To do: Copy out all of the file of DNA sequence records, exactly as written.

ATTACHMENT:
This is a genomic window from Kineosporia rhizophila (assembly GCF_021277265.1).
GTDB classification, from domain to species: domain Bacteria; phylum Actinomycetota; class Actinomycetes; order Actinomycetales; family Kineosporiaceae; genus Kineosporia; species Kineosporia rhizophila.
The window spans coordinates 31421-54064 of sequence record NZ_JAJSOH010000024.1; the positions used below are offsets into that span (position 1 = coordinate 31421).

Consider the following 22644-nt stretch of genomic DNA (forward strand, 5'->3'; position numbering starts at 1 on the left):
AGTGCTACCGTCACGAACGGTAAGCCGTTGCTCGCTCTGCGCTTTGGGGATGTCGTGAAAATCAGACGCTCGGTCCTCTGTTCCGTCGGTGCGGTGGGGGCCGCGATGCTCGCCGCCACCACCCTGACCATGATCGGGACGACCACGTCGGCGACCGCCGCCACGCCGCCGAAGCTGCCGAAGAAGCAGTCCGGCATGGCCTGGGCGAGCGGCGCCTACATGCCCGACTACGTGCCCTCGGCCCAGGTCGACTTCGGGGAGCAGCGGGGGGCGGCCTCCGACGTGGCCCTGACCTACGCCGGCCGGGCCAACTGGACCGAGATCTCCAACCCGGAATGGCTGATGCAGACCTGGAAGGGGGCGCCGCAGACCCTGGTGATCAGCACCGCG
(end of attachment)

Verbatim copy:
This is a genomic window from Kineosporia rhizophila (assembly GCF_021277265.1).
GTDB classification, from domain to species: domain Bacteria; phylum Actinomycetota; class Actinomycetes; order Actinomycetales; family Kineosporiaceae; genus Kineosporia; species Kineosporia rhizophila.
The window spans coordinates 31421-54064 of sequence record NZ_JAJSOH010000024.1; the positions used below are offsets into that span (position 1 = coordinate 31421).

Consider the following 22644-nt stretch of genomic DNA (forward strand, 5'->3'; position numbering starts at 1 on the left):
AGTGCTACCGTCACGAACGGTAAGCCGTTGCTCGCTCTGCGCTTTGGGGATGTCGTGAAAATCAGACGCTCGGTCCTCTGTTCCGTCGGTGCGGTGGGGGCCGCGATGCTCGCCGCCACCACCCTGACCATGATCGGGACGACCACGTCGGCGACCGCCGCCACGCCGCCGAAGCTGCCGAAGAAGCAGTCCGGCATGGCCTGGGCGAGCGGCGCCTACATGCCCGACTACGTGCCCTCGGCCCAGGTCGACTTCGGGGAGCAGCGGGGGGCGGCCTCCGACGTGGCCCTGACCTACGCCGGCCGGGCCAACTGGACCGAGATCTCCAACCCGGAATGGCTGATGCAGACCTGGAAGGGGGCGCCGCAGACCCTGGTGATCAGCACCGCG